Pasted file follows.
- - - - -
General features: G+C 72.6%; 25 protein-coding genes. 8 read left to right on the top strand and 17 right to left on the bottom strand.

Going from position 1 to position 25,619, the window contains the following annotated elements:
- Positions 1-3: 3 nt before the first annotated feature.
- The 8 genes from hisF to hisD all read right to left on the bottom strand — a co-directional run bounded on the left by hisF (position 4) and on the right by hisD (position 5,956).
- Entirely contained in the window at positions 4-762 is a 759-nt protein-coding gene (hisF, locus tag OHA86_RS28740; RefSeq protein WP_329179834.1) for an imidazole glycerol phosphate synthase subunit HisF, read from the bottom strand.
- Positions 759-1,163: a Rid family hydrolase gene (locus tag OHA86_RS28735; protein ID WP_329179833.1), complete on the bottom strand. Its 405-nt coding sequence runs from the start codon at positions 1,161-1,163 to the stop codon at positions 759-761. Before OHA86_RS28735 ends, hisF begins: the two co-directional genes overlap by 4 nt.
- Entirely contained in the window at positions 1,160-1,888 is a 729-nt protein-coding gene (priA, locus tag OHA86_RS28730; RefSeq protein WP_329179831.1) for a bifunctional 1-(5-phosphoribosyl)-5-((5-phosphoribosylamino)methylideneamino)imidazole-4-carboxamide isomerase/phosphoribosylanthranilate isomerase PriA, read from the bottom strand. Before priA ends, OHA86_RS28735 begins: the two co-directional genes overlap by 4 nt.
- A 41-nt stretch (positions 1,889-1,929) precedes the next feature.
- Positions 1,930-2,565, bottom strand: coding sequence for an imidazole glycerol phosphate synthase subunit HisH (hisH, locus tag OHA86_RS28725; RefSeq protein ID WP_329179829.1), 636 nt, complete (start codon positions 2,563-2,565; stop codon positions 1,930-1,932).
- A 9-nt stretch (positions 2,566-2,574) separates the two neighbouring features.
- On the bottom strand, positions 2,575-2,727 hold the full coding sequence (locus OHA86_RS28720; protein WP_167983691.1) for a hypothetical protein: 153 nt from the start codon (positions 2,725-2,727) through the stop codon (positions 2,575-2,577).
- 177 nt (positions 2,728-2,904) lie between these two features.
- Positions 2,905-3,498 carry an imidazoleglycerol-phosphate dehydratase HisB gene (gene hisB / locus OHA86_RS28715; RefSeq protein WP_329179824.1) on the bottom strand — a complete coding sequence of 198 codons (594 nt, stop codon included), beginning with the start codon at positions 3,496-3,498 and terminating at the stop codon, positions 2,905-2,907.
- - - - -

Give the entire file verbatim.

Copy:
General features: G+C 72.6%; 25 protein-coding genes. 8 read left to right on the top strand and 17 right to left on the bottom strand.

Going from position 1 to position 25,619, the window contains the following annotated elements:
- Positions 1-3: 3 nt before the first annotated feature.
- The 8 genes from hisF to hisD all read right to left on the bottom strand — a co-directional run bounded on the left by hisF (position 4) and on the right by hisD (position 5,956).
- Entirely contained in the window at positions 4-762 is a 759-nt protein-coding gene (hisF, locus tag OHA86_RS28740; RefSeq protein WP_329179834.1) for an imidazole glycerol phosphate synthase subunit HisF, read from the bottom strand.
- Positions 759-1,163: a Rid family hydrolase gene (locus tag OHA86_RS28735; protein ID WP_329179833.1), complete on the bottom strand. Its 405-nt coding sequence runs from the start codon at positions 1,161-1,163 to the stop codon at positions 759-761. Before OHA86_RS28735 ends, hisF begins: the two co-directional genes overlap by 4 nt.
- Entirely contained in the window at positions 1,160-1,888 is a 729-nt protein-coding gene (priA, locus tag OHA86_RS28730; RefSeq protein WP_329179831.1) for a bifunctional 1-(5-phosphoribosyl)-5-((5-phosphoribosylamino)methylideneamino)imidazole-4-carboxamide isomerase/phosphoribosylanthranilate isomerase PriA, read from the bottom strand. Before priA ends, OHA86_RS28735 begins: the two co-directional genes overlap by 4 nt.
- A 41-nt stretch (positions 1,889-1,929) precedes the next feature.
- Positions 1,930-2,565, bottom strand: coding sequence for an imidazole glycerol phosphate synthase subunit HisH (hisH, locus tag OHA86_RS28725; RefSeq protein ID WP_329179829.1), 636 nt, complete (start codon positions 2,563-2,565; stop codon positions 1,930-1,932).
- A 9-nt stretch (positions 2,566-2,574) separates the two neighbouring features.
- On the bottom strand, positions 2,575-2,727 hold the full coding sequence (locus OHA86_RS28720; protein WP_167983691.1) for a hypothetical protein: 153 nt from the start codon (positions 2,725-2,727) through the stop codon (positions 2,575-2,577).
- 177 nt (positions 2,728-2,904) lie between these two features.
- Positions 2,905-3,498 carry an imidazoleglycerol-phosphate dehydratase HisB gene (gene hisB / locus OHA86_RS28715; RefSeq protein WP_329179824.1) on the bottom strand — a complete coding sequence of 198 codons (594 nt, stop codon included), beginning with the start codon at positions 3,496-3,498 and terminating at the stop codon, positions 2,905-2,907.